Seaweed extracts are already commonly used in goods as diverse as toothpaste, skin care products, paint, ice cream and salad dressing. However, research in the field of glycobiology - the study of complex sugars called glycans in living organisms - is showing that seaweed has a major role to play in the development on new and biologically active materials for medical treatments.
Gel molecules taken from seaweeds are ideal candidates for medical implants and tissue engineering because they provide the necessary structural support and have also been found to act as a frontline defence and communication system in supporting or inhibiting the interaction with microorganisms such as viruses, bacteria and fungi. This would provide researchers with a broader range of biocompatible materials with the ability to fight infectious diseases.
"These gels are highly cell compatible and even stimulate the health and development of human stem cells, so in the instance of looking for new polymer materials for medical implants, seaweeds are a key candidate for the source of such materials," Dr Winberg said.
The development of seaweed cultivation opportunities for
A recently established collaboration with
However the opportunities that exist by collaboration with marine scientists will extend the spectrum of biologically compatible, active and printable materials in a big way. Other gels known as ulvans will be extracted from the seaweed farmed at the Shoalhaven site and studied for use as a cell carrier in the recently launched BioPen, which will enable orthopaedic surgeons to deliver live cells and growth factors directly to the site of injury, accelerating the regeneration of functional bone and cartilage.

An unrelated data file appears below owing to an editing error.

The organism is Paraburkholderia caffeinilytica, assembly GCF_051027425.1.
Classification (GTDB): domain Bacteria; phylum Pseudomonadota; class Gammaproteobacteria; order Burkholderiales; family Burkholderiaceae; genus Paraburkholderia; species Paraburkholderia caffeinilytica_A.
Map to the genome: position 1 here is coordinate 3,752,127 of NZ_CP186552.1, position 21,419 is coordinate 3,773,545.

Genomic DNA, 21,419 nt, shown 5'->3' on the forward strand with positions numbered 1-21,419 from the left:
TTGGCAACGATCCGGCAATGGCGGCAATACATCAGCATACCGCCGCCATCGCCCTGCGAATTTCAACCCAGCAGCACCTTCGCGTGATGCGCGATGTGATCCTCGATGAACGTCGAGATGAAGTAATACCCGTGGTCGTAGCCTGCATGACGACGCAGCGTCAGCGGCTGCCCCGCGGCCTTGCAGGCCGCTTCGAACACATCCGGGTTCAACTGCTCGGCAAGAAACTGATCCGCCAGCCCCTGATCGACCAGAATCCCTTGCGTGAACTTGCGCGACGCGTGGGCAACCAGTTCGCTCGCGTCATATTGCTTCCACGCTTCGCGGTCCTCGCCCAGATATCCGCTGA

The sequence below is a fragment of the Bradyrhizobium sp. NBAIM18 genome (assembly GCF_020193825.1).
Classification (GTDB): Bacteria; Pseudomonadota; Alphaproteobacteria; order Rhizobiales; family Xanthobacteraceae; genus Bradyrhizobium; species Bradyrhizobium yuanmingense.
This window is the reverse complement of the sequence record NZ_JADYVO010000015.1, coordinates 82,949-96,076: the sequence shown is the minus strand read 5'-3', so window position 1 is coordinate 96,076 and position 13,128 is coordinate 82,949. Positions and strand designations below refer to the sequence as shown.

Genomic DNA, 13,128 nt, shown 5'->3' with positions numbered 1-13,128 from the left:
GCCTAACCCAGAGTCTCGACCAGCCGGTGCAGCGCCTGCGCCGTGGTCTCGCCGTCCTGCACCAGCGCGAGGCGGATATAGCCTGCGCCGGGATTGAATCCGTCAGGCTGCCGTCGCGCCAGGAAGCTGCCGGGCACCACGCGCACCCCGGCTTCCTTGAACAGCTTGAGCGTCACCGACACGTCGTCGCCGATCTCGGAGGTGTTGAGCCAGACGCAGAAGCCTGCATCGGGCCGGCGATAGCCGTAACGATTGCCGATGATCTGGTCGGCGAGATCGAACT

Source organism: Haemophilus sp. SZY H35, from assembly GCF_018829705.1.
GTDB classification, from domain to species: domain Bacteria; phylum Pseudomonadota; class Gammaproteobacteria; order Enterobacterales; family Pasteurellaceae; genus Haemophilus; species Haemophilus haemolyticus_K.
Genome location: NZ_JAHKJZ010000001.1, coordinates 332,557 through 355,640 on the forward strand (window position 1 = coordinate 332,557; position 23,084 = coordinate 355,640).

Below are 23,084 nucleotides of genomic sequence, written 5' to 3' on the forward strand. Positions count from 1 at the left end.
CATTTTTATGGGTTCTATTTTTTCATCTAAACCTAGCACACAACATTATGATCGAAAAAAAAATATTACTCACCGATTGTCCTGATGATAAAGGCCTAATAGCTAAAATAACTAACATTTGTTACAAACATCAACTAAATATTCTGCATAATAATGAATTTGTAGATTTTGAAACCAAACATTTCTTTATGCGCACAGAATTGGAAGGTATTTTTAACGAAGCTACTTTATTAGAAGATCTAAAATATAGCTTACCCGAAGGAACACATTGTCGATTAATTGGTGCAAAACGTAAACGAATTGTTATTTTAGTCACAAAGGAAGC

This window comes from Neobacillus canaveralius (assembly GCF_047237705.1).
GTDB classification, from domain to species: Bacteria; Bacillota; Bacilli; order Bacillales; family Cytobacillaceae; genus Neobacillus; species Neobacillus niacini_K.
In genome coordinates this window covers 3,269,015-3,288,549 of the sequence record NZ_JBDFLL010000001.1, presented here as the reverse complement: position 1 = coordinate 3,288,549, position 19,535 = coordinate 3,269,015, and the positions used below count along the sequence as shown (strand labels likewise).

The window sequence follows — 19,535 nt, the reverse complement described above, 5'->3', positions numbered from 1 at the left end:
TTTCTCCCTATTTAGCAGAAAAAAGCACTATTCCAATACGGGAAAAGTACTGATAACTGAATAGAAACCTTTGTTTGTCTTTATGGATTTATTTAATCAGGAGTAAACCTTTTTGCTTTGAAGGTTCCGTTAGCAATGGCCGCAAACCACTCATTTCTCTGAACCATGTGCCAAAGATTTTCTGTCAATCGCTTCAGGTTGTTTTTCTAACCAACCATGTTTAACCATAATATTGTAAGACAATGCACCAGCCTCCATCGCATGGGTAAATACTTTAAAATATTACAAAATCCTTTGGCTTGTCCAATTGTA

Dr Winberg said the unique properties of ulvans could be used in medical treatments such as in the gut for inhibiting enzymes that release sugar and thus slow down metabolic/diabetic stress, in the blood as an anticoagulant or on skin to reduce tumour growth and increase elasticity. Antiviral and anti-inflammatory agents and next-generation anti-bacterial solutions have also been proposed as uses for ulvan gels.
IPRI Director Professor
Farming seaweed also provides environmental and economic benefits. Seaweeds strip waste products such as carbon and nitrogen from the ocean and are being used around the world to absorb nutrient inputs from aquaculture and coastal industrial sources. They can also be used to oxygenate water and overcome localised ocean acidification.
"Our seaweed production systems actually strip concentrated CO2 directly from industrial sources - thus increasing the rate of biological carbon uptake and shifting carbon to the biosphere instead of the atmosphere," Dr Winberg said. "We will also take waste streams of nitrogen from clean industry sources, which would otherwise be lost in the catchment.
"As with all systems introduced by people, you need to have good local management practices. For example we use local species not introduced ones. We need to design systems that look after and improve the local environment. That is the opportunity that seaweed industries in
Dr Winberg envisions that
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